Oil leak complicates demolition of old Prince Edward Home
'There's been approximately 3,000 or so tonnes of soil removed from the site'
The demolition of the old Prince Edward Home in Charlottetown has been complicated by the discovery of an oil leak, found by provincial officials back in July.
Crews working at the former nursing home noticed the leak when they found two oil tanks underneath the property.
One of those tanks was partially filled with oil, officials said, but are unsure for how long.
"Anybody that's familiar with oil spills, you have to keep kind of digging until your consultant doesn't find any oil anymore. So we're trying to remediate that, which has turned into a big project," said P.E.I.'s Minister of Infrastructure Steven Myers.
Unsure how much oil spilled
The province said the tanks were found under a portion of the building that was built in the 1930s and weren't registered.
At this point, the province said it doesn't know how much oil spilled into the ground. Environment officials are also involved now and are overseeing removal of the soil.
No one knew they were there, they were buried underground and no one even knows for how long they were there.— Steven Myers, minister of infrastructure
Barry Jackson, the environmental and regulatory co-ordinator with the Department of Environment, said a consultant was hired to do soil testing and install some monitoring wells to determine the impact from the spill.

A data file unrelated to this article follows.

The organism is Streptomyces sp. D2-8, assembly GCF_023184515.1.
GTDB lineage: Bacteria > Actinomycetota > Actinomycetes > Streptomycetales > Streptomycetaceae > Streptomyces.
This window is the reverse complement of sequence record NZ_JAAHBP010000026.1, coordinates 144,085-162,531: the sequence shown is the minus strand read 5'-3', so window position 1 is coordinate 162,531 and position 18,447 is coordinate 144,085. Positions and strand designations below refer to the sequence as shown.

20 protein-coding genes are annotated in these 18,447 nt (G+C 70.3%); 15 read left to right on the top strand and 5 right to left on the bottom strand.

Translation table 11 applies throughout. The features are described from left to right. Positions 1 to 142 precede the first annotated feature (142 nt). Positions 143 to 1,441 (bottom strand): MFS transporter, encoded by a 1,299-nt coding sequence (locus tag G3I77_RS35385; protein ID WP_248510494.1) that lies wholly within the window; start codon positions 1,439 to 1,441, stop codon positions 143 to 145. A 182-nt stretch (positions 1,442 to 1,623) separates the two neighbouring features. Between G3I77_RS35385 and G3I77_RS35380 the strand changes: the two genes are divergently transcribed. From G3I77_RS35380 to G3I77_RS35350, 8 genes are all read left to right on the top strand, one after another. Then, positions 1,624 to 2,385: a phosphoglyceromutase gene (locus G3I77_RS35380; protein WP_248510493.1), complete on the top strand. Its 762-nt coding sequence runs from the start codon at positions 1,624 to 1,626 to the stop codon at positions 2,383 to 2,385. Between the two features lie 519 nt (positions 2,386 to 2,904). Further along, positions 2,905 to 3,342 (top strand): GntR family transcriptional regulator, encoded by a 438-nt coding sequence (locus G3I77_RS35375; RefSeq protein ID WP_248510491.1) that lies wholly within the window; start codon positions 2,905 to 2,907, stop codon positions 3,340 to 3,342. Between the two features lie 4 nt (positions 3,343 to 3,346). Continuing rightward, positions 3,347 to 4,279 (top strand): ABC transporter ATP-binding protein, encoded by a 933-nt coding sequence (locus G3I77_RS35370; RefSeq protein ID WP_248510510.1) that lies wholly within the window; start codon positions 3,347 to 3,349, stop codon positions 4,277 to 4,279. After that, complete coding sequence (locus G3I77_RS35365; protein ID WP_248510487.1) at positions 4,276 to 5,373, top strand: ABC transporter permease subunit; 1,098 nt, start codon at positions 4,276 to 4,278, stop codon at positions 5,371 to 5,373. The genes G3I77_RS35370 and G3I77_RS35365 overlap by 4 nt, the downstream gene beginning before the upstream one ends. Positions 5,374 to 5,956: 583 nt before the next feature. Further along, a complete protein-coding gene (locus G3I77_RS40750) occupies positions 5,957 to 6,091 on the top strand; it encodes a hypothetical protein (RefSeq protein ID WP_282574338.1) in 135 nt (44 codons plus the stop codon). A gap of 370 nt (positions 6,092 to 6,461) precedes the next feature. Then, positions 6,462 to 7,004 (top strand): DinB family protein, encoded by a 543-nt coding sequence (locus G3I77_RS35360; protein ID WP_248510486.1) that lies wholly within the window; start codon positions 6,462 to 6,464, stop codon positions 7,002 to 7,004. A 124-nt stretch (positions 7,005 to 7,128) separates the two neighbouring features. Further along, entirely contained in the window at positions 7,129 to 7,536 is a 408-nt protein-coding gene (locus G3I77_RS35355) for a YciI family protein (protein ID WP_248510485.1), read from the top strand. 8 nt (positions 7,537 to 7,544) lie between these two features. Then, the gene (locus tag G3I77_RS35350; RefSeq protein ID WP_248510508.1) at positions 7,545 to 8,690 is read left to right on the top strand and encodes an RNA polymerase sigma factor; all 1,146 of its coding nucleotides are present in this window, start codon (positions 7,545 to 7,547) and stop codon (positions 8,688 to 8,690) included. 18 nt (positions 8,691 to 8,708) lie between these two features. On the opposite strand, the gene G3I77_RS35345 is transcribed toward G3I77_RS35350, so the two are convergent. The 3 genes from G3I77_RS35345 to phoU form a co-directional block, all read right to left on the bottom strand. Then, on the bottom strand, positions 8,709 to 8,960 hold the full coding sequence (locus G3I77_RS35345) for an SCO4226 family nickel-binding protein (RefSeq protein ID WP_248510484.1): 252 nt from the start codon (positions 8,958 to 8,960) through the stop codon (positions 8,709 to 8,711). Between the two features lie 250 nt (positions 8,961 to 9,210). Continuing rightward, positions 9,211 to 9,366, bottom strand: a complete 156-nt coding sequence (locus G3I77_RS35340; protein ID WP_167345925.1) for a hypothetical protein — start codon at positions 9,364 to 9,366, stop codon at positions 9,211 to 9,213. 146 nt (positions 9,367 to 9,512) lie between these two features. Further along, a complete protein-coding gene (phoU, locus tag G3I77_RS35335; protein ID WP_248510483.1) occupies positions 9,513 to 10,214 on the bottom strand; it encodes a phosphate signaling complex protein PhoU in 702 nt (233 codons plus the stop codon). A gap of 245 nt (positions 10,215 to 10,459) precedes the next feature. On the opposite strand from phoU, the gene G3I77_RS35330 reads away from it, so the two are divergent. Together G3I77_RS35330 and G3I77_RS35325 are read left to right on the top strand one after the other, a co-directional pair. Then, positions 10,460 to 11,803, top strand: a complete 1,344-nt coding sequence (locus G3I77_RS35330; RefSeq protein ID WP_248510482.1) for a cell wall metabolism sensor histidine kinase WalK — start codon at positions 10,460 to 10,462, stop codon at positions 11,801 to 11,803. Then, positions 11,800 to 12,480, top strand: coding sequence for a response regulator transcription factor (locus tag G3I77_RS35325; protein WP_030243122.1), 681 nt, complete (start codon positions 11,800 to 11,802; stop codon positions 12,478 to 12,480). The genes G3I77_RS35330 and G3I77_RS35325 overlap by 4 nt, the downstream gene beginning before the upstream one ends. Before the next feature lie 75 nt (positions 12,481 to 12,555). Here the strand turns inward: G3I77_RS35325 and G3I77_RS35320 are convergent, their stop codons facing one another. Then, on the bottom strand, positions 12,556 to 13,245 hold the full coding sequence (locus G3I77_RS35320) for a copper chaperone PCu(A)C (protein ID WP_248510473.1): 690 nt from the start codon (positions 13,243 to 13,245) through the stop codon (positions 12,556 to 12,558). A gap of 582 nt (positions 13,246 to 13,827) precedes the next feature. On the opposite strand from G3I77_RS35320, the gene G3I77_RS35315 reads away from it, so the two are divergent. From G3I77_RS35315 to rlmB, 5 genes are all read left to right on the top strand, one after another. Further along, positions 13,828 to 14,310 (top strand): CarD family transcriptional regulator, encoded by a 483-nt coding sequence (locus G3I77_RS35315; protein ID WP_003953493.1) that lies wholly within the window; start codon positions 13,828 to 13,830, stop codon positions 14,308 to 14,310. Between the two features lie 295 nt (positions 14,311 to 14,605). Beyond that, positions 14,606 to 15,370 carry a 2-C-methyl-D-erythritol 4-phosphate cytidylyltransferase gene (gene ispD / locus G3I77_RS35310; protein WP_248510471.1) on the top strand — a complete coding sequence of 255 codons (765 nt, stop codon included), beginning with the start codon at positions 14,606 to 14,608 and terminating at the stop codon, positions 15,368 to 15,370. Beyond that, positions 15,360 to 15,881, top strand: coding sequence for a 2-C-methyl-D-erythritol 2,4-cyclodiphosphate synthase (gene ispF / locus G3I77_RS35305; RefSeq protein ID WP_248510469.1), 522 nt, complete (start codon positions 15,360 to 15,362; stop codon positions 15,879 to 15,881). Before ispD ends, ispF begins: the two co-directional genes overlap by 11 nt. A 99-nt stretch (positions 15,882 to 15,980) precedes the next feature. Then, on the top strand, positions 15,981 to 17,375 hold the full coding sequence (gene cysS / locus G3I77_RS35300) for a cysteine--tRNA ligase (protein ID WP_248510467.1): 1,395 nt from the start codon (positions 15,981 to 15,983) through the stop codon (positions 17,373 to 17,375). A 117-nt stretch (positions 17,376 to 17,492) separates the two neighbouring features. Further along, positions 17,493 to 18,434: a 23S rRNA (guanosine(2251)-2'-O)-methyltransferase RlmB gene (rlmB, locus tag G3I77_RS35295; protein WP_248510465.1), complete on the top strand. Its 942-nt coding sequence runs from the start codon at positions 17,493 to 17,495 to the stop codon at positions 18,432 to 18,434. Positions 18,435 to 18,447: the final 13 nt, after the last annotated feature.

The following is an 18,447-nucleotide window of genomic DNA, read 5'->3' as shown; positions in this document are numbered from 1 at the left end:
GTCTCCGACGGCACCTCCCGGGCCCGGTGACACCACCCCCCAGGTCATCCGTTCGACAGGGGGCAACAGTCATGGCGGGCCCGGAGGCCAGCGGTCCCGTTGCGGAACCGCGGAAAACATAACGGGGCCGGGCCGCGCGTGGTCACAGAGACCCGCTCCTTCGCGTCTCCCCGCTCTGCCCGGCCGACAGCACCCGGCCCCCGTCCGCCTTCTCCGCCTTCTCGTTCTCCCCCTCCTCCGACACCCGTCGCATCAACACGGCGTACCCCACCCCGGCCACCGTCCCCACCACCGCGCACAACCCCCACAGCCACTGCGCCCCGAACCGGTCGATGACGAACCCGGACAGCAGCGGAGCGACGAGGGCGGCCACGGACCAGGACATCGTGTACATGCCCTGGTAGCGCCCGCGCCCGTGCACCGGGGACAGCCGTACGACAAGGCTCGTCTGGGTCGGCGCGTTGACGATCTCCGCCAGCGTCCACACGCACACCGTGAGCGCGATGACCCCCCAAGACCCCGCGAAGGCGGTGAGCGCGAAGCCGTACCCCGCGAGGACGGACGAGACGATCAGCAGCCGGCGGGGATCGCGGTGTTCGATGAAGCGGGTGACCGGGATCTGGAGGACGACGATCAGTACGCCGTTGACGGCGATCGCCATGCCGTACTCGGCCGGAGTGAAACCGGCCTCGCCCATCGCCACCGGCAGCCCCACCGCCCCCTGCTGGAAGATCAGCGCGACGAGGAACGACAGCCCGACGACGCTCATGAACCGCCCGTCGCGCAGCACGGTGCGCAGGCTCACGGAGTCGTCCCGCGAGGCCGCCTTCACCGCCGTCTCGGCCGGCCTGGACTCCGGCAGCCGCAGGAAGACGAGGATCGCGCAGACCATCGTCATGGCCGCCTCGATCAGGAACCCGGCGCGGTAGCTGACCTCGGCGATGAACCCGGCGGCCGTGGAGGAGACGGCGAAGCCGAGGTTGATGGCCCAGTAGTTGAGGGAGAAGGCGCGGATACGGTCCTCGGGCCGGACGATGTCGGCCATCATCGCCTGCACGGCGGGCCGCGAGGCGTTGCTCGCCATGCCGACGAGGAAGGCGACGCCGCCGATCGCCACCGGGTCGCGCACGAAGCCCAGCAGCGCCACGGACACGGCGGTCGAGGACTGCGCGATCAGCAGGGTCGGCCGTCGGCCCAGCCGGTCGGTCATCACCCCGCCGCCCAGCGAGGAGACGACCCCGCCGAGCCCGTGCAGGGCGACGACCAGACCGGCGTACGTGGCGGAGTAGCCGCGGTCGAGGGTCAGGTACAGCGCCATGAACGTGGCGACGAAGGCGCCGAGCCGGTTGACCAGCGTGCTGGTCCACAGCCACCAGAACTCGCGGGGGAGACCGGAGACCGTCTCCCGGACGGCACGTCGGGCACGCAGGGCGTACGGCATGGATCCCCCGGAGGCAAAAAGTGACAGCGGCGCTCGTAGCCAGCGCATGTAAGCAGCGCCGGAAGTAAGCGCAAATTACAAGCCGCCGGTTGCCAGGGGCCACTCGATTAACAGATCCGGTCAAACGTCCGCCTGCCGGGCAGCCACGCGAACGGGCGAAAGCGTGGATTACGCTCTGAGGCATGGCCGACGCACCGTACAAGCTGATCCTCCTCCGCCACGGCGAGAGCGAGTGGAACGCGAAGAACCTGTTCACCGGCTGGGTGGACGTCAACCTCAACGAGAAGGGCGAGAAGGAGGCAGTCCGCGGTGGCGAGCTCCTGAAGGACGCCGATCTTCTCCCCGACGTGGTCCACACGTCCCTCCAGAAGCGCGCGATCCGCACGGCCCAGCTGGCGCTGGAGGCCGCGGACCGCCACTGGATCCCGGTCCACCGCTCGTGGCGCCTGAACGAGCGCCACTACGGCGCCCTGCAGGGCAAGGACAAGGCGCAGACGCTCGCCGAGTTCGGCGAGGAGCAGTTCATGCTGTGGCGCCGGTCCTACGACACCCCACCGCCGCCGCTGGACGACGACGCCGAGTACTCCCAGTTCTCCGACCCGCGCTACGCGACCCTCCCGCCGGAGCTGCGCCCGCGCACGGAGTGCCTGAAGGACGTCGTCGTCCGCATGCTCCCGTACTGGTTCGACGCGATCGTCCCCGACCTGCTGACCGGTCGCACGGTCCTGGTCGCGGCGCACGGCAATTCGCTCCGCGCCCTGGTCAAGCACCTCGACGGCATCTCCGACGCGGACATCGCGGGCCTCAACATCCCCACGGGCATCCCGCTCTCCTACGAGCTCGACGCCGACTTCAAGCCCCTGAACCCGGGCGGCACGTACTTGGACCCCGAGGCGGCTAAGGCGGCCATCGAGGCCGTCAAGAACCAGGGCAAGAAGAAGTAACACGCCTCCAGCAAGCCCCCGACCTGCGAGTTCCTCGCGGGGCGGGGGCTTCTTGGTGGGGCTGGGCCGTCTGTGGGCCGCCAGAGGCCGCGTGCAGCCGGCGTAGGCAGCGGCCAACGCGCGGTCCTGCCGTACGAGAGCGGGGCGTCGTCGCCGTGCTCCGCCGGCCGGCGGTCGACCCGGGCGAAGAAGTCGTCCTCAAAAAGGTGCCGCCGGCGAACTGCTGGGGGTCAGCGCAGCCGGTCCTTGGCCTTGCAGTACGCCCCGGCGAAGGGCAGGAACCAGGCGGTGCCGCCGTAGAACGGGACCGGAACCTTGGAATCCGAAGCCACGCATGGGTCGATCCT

"There's been approximately 3,000 or so tonnes of soil removed from the site," he said.
"So it was a fairly large excavation but the oil itself was, it was easy to find in the soil."
Jackson said there was no indication that any groundwater was effected, but that will be part of the assessment done by the consultant.
He said the oil found is a type of fuel oil, which is thick and heavy.
"That in itself did make the excavation and the removal of soil from the site a fairly straightforward process," he said.
Jackson said the oil was moving toward Victoria Park, but the consultant will confirm whether more excavation needs to occur.
"The oil tanks were old. No one knew they were there, they were buried underground and no one even knows for how long they were there," Myers said.
"So they weren't identified on the plan as part of the demolition and whenever they were found, kind of everything stopped in that area and we had to address that immediately."
Once the demolition is complete, the province plans to use the land as green space, he said.
The leak will put the $2.3 million project over budget, but the province doesn't know by how much, Myers said.